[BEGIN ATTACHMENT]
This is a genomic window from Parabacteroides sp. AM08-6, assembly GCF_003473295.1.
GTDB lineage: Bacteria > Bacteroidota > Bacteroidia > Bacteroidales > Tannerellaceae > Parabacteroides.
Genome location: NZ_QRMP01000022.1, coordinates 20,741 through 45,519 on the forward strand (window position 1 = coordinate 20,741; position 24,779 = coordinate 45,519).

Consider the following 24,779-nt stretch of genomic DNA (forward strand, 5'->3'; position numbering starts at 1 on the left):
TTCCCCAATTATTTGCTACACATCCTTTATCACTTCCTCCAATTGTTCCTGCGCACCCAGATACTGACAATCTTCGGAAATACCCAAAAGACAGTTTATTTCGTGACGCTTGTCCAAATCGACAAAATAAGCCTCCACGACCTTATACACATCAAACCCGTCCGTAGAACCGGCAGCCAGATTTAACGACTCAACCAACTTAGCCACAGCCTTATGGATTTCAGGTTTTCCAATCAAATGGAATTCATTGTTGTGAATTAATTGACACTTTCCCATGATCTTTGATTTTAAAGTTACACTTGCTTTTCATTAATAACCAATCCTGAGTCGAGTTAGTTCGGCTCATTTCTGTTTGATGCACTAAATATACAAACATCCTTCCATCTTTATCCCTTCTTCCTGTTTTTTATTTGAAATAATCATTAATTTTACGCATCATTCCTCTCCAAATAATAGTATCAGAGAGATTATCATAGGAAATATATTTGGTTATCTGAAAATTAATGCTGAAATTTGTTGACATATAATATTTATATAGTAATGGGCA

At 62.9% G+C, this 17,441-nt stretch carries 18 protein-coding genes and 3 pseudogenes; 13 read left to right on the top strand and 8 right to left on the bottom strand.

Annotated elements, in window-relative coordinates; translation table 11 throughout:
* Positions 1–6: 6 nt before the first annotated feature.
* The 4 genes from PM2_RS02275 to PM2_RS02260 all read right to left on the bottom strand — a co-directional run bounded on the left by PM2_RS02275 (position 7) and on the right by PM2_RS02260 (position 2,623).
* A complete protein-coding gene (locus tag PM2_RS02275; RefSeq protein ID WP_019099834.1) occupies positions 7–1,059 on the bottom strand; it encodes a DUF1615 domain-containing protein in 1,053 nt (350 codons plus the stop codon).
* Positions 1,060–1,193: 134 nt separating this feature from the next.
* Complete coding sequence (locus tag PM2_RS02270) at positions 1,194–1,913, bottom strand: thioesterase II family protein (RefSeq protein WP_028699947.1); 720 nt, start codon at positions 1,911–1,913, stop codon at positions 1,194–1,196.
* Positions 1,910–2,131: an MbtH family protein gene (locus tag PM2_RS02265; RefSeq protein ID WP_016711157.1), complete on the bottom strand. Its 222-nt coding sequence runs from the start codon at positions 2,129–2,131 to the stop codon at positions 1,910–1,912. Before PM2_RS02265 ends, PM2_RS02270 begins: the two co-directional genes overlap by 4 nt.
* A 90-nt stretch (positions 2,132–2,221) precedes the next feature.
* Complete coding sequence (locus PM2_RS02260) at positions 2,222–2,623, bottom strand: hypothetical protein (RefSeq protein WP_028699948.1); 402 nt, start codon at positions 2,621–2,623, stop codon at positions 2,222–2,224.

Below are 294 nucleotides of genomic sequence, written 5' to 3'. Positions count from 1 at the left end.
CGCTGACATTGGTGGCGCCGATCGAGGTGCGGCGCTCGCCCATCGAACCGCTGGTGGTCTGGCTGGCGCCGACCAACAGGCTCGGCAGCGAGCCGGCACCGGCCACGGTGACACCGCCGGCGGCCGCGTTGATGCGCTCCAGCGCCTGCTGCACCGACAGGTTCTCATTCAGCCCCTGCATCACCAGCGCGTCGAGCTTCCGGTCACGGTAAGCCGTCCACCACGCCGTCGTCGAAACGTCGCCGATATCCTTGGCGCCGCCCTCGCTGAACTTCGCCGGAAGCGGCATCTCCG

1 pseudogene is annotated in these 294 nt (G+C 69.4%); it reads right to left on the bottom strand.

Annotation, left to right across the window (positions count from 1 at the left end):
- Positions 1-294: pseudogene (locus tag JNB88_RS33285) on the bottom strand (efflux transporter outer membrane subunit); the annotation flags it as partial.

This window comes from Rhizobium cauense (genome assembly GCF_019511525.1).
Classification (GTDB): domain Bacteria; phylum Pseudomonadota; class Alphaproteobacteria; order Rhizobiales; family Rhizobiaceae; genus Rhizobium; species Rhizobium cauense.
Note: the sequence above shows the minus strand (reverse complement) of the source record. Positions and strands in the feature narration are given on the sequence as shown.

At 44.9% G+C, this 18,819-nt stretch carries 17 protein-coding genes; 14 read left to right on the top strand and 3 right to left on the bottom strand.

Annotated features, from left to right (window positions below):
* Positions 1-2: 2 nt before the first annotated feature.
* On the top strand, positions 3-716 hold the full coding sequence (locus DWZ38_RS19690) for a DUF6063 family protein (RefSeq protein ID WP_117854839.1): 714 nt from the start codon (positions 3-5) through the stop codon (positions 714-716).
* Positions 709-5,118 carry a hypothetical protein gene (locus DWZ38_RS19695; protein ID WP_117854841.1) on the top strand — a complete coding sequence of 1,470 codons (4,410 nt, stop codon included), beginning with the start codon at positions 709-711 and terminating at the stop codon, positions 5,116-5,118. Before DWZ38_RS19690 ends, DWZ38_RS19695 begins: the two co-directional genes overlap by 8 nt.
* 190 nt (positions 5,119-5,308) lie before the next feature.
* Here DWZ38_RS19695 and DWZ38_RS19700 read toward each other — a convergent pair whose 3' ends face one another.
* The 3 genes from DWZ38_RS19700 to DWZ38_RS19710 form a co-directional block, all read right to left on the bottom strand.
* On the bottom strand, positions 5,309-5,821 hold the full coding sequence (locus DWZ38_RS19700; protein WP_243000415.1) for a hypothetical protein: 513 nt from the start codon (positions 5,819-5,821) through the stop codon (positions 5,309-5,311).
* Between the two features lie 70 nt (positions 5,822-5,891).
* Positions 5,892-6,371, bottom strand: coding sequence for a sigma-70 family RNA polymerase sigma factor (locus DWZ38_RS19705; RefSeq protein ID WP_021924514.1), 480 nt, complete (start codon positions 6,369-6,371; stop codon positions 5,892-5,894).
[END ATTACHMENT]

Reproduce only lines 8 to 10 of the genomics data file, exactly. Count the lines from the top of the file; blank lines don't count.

* Positions 1–6: 6 nt before the first annotated feature.
* The 4 genes from PM2_RS02275 to PM2_RS02260 all read right to left on the bottom strand — a co-directional run bounded on the left by PM2_RS02275 (position 7) and on the right by PM2_RS02260 (position 2,623).
* A complete protein-coding gene (locus tag PM2_RS02275; RefSeq protein ID WP_019099834.1) occupies positions 7–1,059 on the bottom strand; it encodes a DUF1615 domain-containing protein in 1,053 nt (350 codons plus the stop codon).